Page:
“We touched almost every segment of the youth hockey coaching community and it went very well. Looking to the future, we’d like to add a girls and women’s hockey component to it as well.”
Boudreau Busy in Minnesota
Philadelphia’s high-performance symposium was one of two cooperative CEP events sponsored by USA Hockey affiliates and their local NHL teams last week. The other was in Minnesota, where the Minnesota Hockey Coaches Association (MHCA), Minnesota Hockey, USA Hockey, State of Hockey, SportsEngine and the Wild led a two-day coaching summit that included a star-studded presentation group led by Minnesota’s new head coach Bruce Boudreau, fresh from his opening days of Wild training camp.
New among that leadership group is State of Hockey, a venture backed by the Minnesota Wild, which aims to bottle the passion Minnesotans have for the sport of hockey to celebrate and promote the game at all levels. Jamie Spencer, who heads State of Hockey, partnered with the aforementioned groups to encourage coaches to convene in Saint Paul.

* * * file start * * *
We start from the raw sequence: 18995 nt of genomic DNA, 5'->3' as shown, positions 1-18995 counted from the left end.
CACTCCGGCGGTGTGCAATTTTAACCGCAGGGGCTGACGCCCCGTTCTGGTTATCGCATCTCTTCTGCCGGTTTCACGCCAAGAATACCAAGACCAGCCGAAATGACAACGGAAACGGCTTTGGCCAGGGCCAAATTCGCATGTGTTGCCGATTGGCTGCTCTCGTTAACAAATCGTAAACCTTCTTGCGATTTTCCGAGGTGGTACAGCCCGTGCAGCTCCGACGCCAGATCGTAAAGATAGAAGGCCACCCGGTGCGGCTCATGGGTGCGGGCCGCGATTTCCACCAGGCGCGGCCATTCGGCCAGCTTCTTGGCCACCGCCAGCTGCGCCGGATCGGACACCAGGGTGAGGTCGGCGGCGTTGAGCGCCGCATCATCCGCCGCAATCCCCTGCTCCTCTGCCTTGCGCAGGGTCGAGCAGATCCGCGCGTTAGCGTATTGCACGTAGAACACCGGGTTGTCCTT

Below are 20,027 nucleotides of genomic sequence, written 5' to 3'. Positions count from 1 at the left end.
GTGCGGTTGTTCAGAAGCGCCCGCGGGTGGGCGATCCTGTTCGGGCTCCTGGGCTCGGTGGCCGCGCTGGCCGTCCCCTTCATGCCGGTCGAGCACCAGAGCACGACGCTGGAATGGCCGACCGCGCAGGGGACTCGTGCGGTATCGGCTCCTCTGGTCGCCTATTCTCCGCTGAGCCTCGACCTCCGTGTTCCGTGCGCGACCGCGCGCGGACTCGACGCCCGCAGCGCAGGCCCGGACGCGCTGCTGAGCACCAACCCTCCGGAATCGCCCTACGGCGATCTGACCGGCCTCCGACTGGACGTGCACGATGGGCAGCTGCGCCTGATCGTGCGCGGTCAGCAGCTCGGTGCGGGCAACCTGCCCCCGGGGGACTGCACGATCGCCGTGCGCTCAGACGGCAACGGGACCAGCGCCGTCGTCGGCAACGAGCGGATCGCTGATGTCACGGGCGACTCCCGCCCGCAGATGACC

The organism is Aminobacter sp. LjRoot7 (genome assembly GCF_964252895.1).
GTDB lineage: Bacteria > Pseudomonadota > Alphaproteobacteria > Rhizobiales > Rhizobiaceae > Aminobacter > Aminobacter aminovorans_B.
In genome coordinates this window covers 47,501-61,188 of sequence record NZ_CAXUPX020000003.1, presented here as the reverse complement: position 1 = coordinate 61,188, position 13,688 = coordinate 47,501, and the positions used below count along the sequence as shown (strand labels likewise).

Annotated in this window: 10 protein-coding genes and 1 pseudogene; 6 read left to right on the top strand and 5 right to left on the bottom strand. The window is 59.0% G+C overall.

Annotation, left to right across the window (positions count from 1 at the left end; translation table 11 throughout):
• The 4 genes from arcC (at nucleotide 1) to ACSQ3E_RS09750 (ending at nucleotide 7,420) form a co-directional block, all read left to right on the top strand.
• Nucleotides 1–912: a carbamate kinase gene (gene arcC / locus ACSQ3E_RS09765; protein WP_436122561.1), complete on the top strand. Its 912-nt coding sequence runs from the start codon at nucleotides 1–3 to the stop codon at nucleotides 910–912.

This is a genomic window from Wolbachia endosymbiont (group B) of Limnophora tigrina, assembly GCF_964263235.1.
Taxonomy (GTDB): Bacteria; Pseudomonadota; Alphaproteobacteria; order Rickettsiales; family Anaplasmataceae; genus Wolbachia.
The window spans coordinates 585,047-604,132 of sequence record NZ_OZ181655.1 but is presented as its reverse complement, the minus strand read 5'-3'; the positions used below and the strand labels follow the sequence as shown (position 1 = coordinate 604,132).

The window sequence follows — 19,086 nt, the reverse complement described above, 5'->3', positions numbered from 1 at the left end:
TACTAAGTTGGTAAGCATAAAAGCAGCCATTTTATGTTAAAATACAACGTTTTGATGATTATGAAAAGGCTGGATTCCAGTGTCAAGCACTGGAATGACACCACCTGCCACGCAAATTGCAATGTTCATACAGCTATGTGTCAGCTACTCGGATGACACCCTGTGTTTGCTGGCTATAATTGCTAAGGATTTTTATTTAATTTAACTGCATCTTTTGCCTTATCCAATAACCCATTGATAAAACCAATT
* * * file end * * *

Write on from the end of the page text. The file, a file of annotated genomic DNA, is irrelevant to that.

“We had over 300 coaches here from all levels receiving on-ice instruction, tips from the pros and the opportunity to learn from one another,” said Spencer. “We hope this event continues to grow and we will proudly continue to serve as the catalyst for opportunities to develop and grow the game.”
Several top college coaches were also on the Minnesota presentation docket, including Brad Berry (North Dakota), Chris Brown (Augsburg), Joe Doyle (Air Force), Tony Granato (Wisconsin), Mike Hastings (Minnesota State), Don Lucia (Minnesota), Bob Motzko (St. Cloud State), Scott Sandelin (Minnesota Duluth) and Tom Serratore (Bemidji State). USA Hockey’s trio of Grillo, Osaer and Guy “Goose” Gosselin also attended, providing age-appropriate player development insights. USA Hockey National Coach-in-Chief Mike MacMillan, who serves as executive director of the Minnesota Hockey Coaches Association, led the proceedings with MHCA president and USA Hockey CEP instructor Mark Manney.
The State of Hockey High-Performance Summit (previously known as the MHCA High School Fall Clinic) is in its 17th season of working with the Wild, and it offered a new twist for 2016. Attendee coaches could earn their Level 1, 2, 3 or 4 USA Hockey CEP certification, expanding the event’s scope to include youth hockey coaches in addition to its traditional roots of high school coaches, who use the event to gain USA Hockey certification and interaction with player development colleagues from outside the Minnesota State High School League.